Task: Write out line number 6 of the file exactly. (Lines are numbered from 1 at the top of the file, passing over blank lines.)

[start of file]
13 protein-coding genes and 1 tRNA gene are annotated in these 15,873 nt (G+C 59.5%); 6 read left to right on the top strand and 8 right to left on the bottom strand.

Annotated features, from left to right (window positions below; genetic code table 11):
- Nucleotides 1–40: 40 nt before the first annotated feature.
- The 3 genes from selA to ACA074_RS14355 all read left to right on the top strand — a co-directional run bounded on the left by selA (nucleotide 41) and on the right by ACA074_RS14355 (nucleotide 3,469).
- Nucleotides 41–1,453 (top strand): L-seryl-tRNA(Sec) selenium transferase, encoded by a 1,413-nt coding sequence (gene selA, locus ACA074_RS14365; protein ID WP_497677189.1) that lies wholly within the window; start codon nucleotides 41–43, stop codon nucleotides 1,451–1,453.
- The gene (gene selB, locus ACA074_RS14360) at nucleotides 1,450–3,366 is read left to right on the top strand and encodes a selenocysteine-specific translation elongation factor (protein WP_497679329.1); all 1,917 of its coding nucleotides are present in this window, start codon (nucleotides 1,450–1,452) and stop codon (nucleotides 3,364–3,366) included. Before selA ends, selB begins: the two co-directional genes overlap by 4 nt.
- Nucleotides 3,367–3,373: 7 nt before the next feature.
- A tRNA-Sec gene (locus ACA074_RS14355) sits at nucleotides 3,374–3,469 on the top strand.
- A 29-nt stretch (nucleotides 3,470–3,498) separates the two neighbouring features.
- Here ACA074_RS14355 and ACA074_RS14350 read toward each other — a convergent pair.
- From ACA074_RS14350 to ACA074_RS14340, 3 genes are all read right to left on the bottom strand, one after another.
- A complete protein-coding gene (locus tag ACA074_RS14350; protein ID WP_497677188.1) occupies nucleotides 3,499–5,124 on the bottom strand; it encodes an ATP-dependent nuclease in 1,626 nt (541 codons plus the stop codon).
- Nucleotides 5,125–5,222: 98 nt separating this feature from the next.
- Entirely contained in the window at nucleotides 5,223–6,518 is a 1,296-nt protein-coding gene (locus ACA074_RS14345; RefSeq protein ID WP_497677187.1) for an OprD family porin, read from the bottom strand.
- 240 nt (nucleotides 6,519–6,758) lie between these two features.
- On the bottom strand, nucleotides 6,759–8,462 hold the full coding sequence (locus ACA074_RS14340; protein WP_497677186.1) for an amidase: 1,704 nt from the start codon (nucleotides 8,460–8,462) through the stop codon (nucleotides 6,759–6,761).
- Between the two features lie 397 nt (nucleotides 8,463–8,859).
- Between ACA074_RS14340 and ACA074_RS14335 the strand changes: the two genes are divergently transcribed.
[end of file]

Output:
- The gene (gene selB, locus ACA074_RS14360) at nucleotides 1,450–3,366 is read left to right on the top strand and encodes a selenocysteine-specific translation elongation factor (protein WP_497679329.1); all 1,917 of its coding nucleotides are present in this window, start codon (nucleotides 1,450–1,452) and stop codon (nucleotides 3,364–3,366) included. Before selA ends, selB begins: the two co-directional genes overlap by 4 nt.